Tarfia’s poems inspired from conversations with a number of women who were raped during the war, including the group of SUMS women from Sirajganj […]
There are many more of her wonderful verse here.
2. Where did the Pakistani military take you, and were there others there?
by Tarfia Faizullah
Past the apothecary shop, shut
down, burned flat. My heart
seized, I told it to hush. They saw
its shape and weight and wanted
it too. Past the red mosque
where I first learned to touch
my forehead low, to utter
the wet words blown from
my mouth again & again. Past
the school draped with banners
imploring Free Our Language,
a rope steady around my throat
as they pushed me toward the dark
room, the silence clotted thick
with a rotten smell, dense like pear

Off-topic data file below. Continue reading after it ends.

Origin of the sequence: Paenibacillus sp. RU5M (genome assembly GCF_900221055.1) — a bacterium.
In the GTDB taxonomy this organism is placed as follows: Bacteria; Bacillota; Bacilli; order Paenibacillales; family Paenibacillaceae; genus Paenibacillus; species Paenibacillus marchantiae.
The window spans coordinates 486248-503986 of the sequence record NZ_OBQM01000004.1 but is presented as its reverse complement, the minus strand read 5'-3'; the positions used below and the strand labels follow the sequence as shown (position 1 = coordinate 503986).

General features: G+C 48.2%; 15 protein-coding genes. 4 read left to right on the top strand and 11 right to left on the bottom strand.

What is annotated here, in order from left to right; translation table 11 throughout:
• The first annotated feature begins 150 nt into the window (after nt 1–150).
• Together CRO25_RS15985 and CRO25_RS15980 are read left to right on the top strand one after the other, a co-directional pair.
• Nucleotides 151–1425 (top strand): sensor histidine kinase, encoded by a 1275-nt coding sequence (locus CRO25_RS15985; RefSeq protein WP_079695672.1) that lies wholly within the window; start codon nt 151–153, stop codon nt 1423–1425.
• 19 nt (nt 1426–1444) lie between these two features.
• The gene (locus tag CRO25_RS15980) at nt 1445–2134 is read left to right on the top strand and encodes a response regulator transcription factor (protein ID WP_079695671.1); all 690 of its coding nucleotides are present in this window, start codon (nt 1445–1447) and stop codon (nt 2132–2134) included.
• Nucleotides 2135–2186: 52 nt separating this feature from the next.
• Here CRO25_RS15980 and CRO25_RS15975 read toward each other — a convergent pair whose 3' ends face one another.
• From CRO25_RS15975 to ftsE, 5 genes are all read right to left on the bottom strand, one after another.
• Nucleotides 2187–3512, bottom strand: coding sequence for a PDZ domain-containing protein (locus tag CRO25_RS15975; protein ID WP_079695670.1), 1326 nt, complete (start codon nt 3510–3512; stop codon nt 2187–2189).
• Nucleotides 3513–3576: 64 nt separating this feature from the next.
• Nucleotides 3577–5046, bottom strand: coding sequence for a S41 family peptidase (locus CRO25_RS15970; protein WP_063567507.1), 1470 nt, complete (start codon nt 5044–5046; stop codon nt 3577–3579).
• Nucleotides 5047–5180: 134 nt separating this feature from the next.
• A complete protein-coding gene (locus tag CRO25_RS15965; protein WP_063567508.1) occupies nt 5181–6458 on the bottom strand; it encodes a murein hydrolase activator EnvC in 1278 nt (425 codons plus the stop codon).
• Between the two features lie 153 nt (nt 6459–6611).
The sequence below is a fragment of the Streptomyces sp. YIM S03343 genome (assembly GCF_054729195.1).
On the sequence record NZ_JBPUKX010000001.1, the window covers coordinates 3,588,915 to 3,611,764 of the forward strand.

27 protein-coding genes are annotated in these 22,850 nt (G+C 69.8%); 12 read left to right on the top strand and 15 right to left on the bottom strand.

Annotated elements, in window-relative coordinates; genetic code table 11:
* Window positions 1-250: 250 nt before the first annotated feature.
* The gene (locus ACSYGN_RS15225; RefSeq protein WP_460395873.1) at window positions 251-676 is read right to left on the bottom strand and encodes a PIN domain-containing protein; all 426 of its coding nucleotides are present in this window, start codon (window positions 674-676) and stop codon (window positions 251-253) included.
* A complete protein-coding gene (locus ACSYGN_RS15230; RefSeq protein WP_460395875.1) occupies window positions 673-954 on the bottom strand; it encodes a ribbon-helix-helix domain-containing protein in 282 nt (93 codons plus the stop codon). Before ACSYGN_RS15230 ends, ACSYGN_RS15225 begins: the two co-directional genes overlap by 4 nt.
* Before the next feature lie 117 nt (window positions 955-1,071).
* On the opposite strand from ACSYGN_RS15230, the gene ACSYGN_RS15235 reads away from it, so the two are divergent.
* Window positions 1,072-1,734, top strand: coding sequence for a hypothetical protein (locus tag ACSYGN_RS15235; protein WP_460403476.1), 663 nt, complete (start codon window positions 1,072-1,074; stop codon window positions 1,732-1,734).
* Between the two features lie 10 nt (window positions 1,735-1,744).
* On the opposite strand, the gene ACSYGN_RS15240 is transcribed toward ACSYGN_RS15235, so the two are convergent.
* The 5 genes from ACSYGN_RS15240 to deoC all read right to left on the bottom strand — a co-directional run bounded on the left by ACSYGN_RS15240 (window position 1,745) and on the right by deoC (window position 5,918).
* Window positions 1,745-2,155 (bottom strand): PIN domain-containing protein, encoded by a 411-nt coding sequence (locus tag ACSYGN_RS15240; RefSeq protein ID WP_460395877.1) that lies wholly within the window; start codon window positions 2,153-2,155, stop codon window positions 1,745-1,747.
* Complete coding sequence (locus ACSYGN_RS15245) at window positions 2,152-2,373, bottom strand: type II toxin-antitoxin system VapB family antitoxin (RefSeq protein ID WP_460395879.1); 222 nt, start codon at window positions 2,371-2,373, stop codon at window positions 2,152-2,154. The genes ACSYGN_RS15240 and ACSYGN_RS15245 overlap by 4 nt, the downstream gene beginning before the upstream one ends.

blossoms, long strands of jute
braided fast around our wrists.
Yes, there were others.
Following the end of Bangladesh’s Liberation War on 16 December 1971 […] all women who were raped were given the honorific term birangona by the first president of Bangladesh, Sheikh Mujibur Rahman. The term, which is often translated to war heroine, was meant to pay respect to the women for their sacrifices during wartime. Yet it soon became a mark of shame, with many of the women rejected by their families and ostracized by their communities upon their learning of the assault; […]
They have been outspoken against the social stigma associated with rape in Bangladesh, and maintain that they should be called mukti juddha, or freedom fighters, as those who fought in the liberation struggle are, rather than birangona. […]
That many women were captured and raped precisely because they were fighting for their country, spying within West Pakistani army camps, collecting information to relay back to fellow Bangladeshi guerrilla fighters. Yet they are not remembered as fighters. They are remembered as victims.
Read the entire article here.